Electron and nuclear spins in diamond have long coherence and relaxation times at room temperature, making them a promising platform for applications such as biomedical and molecular imaging and nanoscale magnetic field sensing. While the optically-active nitrogen-vacancy (NV) defect has received a great deal of attention, the substitutional nitrogen (or P1) center also exhibits long coherence and relaxation times. These P1 centers are typically present at significantly larger concentrations (about an order magnitude larger) than NVs, allowing us to explore the role of P1-P1 interactions in mediating DNP. The system can, in principle, show DNP via the solid effect (SE), cross effect (CE) and Overhauser effect (OE) depending on the P1 concentration and the field.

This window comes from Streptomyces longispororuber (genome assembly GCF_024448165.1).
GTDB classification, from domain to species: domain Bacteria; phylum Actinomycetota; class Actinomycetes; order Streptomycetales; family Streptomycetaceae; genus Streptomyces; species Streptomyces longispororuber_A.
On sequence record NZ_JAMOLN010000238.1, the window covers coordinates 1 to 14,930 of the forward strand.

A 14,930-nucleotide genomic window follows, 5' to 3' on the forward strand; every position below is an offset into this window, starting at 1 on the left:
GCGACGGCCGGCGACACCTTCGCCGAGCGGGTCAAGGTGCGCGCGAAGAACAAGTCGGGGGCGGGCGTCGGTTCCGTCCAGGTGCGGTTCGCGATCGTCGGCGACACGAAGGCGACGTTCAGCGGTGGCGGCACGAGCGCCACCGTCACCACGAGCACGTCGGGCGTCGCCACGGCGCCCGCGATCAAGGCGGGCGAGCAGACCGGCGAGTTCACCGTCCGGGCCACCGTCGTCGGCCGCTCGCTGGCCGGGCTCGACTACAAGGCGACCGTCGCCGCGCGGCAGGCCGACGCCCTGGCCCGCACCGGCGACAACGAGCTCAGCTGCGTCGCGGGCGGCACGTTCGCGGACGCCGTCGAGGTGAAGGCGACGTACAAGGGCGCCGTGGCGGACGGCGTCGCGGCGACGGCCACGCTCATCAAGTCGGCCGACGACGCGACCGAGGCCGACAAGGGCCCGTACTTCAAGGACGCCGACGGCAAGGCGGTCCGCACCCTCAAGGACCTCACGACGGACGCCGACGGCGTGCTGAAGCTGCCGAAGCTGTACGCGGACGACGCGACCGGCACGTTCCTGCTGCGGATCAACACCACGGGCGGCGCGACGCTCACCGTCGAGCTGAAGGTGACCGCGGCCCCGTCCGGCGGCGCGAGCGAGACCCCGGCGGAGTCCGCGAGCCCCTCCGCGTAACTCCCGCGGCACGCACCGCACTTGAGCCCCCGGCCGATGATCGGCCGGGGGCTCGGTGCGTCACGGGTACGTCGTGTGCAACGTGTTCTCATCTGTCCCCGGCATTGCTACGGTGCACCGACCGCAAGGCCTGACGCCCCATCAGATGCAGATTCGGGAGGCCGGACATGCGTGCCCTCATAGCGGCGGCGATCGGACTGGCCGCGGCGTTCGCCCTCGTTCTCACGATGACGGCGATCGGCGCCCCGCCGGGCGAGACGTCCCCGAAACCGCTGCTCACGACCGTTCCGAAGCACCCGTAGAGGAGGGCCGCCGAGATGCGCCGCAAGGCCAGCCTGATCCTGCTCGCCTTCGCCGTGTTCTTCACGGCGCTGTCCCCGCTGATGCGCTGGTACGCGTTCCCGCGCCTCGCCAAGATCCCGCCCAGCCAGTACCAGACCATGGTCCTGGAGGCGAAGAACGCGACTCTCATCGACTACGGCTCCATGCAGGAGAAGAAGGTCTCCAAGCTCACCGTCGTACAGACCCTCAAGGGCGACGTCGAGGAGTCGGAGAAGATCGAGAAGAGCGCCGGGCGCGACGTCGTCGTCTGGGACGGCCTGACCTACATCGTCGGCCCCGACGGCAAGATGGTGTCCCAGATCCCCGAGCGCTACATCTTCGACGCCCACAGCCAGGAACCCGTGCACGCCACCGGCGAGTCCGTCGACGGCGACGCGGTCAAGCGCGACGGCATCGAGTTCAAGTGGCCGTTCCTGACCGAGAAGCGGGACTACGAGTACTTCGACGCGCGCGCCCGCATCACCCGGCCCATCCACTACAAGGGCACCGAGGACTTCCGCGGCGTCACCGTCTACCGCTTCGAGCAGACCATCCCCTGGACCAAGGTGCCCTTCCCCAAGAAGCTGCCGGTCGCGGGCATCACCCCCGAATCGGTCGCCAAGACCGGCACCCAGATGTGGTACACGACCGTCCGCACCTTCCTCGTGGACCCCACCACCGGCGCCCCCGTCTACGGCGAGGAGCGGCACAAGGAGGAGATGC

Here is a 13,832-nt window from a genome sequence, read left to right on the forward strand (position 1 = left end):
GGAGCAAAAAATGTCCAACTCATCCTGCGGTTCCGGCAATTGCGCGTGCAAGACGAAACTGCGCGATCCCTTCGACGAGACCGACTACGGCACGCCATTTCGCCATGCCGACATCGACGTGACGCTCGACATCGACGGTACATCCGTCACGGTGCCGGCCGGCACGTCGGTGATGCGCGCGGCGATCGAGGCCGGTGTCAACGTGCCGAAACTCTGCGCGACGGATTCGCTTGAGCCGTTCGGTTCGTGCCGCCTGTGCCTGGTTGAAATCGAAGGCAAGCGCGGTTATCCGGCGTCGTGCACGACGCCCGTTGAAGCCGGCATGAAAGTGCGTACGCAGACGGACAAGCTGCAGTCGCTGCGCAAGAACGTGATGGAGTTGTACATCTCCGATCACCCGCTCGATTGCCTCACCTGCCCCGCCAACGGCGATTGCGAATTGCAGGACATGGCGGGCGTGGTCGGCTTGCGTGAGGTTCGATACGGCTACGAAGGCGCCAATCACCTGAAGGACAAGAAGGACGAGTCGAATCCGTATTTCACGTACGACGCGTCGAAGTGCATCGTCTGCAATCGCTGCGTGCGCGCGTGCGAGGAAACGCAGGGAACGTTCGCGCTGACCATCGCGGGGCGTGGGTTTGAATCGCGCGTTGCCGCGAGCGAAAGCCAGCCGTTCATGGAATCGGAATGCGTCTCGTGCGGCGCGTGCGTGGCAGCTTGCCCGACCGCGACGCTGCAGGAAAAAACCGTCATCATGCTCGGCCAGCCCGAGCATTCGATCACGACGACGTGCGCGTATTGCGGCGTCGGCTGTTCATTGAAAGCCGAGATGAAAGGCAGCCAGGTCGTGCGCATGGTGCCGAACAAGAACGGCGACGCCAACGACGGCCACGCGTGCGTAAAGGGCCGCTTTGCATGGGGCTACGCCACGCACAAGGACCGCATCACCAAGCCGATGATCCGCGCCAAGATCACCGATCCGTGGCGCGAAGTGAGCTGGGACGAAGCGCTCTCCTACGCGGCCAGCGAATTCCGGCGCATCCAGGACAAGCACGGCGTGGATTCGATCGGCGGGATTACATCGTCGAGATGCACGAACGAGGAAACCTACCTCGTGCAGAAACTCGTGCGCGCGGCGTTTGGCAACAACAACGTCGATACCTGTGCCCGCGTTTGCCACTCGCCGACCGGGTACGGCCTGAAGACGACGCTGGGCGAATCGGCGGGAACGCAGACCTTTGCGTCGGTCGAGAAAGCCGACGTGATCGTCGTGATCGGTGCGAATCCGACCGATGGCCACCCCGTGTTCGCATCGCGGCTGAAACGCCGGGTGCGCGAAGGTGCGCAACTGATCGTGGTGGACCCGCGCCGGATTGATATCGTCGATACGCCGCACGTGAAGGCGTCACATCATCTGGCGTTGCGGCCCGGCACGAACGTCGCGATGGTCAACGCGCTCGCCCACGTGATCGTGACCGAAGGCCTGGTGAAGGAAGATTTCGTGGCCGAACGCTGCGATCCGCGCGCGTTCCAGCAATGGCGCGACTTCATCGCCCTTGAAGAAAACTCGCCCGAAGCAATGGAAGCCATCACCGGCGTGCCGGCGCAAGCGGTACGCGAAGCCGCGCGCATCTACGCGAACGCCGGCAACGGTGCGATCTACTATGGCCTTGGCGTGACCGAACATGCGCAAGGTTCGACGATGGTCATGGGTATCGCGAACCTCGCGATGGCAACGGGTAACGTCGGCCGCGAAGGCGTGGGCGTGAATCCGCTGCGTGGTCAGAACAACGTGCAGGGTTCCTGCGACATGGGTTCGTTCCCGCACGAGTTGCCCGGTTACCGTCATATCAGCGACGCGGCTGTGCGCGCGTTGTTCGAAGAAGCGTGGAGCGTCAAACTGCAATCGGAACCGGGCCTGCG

Here, we show enhancement of natural abundance 13C nuclei found within the diamond, using the unpaired electron of the P1 center (concentration 110-130 ppm) in particles with a 15-25 μm diameter, under static conditions at room temperature and 3.4 T. From the DNP spectrum we conclude that both the SE-DNP and OE-DNP mechanisms are active. The OE, in our case, results in negative enhancement, in contrast to previous results reporting positive OE enhancements. A negative OE implies that zero-quantum relaxation is more effective than double-quantum relaxation, likely due to strong anisotropic hyperfine interactions. We also explore the effect of frequency modulation (FM) of the DNP mechanism. Preliminary results suggest that the OE benefits from faster FM (>100 kHz) whereas the SE does not. This suggests that we can control which DNP mechanism is effective using FM parameters such as frequency, amplitude and shape.